Date of Award

Spring 2009

Document Type

Thesis - Restricted

Degree Name

Master of Science (MS)


Civil, Construction, and Environmental Engineering

First Advisor

Wan, Baolin

Second Advisor

Foley, Christopher

Third Advisor

Heinrich, Stephen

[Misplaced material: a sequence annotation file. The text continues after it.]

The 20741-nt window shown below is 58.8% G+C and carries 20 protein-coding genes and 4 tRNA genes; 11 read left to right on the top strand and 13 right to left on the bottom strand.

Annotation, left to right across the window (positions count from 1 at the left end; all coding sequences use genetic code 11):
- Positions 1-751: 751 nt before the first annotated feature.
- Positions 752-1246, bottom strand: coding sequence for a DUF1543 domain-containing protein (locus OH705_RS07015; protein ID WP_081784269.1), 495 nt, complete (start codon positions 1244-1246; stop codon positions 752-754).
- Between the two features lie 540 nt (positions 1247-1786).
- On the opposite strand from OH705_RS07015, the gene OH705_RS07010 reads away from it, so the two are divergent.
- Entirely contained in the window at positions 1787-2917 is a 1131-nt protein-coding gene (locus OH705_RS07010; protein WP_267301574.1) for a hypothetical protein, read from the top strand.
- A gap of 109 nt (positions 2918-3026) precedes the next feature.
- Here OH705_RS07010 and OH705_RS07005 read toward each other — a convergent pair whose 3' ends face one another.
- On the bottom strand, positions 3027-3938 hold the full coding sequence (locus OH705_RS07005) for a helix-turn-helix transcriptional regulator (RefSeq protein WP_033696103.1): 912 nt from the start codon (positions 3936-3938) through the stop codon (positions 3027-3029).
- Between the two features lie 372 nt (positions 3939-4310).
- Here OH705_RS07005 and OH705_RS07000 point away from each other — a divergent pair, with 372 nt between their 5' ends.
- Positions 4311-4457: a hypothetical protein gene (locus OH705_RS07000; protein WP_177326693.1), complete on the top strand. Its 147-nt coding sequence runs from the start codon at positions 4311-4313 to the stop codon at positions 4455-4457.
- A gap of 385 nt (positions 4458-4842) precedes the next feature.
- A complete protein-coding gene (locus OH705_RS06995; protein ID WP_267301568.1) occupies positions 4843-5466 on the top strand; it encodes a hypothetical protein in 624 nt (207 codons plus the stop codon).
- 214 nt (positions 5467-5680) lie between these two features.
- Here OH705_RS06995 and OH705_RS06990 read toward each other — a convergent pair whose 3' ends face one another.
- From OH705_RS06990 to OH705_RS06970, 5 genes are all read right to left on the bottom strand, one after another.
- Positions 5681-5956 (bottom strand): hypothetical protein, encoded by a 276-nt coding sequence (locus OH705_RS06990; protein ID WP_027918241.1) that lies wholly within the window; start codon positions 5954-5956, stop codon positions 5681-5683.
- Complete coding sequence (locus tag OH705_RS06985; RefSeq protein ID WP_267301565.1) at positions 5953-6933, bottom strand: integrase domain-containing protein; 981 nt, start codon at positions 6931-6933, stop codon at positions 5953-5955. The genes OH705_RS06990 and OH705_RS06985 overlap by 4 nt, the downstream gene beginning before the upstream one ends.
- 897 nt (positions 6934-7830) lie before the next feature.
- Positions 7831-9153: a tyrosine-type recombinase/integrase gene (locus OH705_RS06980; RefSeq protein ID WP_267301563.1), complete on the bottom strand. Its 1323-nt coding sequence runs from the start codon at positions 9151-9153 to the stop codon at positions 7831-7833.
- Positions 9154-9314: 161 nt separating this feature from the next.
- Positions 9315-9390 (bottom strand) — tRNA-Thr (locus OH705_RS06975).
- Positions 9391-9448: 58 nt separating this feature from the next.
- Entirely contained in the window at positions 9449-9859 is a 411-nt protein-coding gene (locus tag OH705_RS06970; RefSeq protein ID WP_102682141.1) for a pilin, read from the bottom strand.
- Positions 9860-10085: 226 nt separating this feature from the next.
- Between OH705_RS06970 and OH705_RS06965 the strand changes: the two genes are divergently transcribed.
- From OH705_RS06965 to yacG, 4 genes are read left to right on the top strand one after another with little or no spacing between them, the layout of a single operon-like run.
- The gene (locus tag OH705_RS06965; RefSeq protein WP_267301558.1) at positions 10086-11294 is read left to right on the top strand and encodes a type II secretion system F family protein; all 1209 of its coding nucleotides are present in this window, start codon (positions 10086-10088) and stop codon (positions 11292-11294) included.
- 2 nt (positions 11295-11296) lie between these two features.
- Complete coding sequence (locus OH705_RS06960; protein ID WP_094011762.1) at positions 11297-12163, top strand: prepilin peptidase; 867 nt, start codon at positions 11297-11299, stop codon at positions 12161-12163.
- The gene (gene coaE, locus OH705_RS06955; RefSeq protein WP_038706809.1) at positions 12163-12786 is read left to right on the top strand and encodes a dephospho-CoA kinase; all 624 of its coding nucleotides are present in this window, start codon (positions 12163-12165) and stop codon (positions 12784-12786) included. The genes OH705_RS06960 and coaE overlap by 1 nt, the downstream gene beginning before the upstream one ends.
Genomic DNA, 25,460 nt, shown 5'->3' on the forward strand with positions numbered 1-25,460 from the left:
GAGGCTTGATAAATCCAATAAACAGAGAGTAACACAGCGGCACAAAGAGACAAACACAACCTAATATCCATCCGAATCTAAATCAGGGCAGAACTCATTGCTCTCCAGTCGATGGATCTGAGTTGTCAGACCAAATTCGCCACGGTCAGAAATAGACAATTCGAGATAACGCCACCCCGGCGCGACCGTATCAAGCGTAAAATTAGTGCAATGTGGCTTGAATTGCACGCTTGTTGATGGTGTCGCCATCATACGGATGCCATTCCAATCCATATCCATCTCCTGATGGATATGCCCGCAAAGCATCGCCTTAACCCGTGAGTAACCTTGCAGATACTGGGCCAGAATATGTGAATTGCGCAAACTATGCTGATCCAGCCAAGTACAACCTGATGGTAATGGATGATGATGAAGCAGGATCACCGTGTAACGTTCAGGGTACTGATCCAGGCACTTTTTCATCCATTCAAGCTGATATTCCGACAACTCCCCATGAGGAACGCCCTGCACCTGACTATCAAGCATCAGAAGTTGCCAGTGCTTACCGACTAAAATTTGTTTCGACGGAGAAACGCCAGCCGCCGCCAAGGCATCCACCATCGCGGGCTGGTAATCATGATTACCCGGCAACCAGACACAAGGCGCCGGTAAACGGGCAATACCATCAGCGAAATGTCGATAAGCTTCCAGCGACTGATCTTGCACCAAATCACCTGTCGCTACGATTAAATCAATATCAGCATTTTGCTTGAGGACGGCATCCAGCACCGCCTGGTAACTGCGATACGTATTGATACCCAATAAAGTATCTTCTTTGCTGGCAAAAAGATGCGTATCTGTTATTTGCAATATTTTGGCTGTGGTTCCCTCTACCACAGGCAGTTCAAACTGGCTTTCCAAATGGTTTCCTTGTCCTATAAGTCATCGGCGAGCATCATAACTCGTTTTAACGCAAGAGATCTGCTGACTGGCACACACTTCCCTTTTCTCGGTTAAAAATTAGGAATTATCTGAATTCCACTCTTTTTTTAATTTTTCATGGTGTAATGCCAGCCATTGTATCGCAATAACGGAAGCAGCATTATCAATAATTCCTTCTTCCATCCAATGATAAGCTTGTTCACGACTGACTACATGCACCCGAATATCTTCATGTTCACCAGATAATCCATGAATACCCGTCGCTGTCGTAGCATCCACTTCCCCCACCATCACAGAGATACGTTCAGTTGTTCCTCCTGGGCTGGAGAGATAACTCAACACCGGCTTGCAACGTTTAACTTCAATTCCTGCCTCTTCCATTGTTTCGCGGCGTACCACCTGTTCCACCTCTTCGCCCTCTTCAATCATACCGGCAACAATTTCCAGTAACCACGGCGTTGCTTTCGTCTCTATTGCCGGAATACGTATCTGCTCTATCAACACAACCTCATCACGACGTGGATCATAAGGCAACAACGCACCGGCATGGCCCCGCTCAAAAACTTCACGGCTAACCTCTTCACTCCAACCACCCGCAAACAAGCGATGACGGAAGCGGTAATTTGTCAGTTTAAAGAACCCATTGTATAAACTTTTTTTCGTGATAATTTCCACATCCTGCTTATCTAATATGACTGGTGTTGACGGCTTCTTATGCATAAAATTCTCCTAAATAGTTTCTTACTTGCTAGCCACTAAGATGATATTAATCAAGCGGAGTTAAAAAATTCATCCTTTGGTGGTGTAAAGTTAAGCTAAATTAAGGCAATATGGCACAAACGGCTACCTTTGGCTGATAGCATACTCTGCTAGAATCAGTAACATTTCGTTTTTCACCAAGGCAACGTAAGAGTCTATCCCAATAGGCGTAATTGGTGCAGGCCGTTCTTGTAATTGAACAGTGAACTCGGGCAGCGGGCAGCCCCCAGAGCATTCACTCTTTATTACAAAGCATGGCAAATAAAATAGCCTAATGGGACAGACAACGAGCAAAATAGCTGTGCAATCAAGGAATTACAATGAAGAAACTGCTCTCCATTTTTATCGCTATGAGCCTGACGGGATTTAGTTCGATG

The problem of cracking in concrete bridge decks has increased in magnitude since the late 1980s. The annual direct cost of cracking in highway bridges in 2002 was $8.3 billion, and indirect costs to users due to traffic delays and lost productivity could reach up to 10 times that amount (Yunovich et al. 2002). Cracks often form relatively early in the life of the concrete, prior to a bridge opening to traffic, and possibly immediately following construction (Schmitt and Darwin 1995; Saadeghvaziri et al. 2002). DOT surveys report that, on average, 42% of bridge decks that show cracking, crack within the first week (Krauss and RogaJia 1996). The deterioration of the bridge decks due to cracking drastically reduces the service life of the bridge, and as a result, increases maintenance and life-cycle costs associated with the bridge. Although cracking in bridge decks has been a problem for quite some time, the factors related to deck cracking are still not fully understood. While there is no consensus on the main cause of bridge deck cracking it is theorized that material properties play the largest role in concrete cracking. Yet, it is still less understood how specifically, the material properties cause cracking. This thesis will attempt to better understand the causes of bridge deck cracking through the use of finite element analysis (ANSYS). Crack data from the Marquette Interchange will be analyzed to determine if the observed cracking patterns are similar to those seen in previous research. Based on the findings, finite element analysis will be implemented to determine the likelihood of cracking due to the variables shown to have a significant effect on concrete bridge deck cracking (drying shrinkage and traffic loading).



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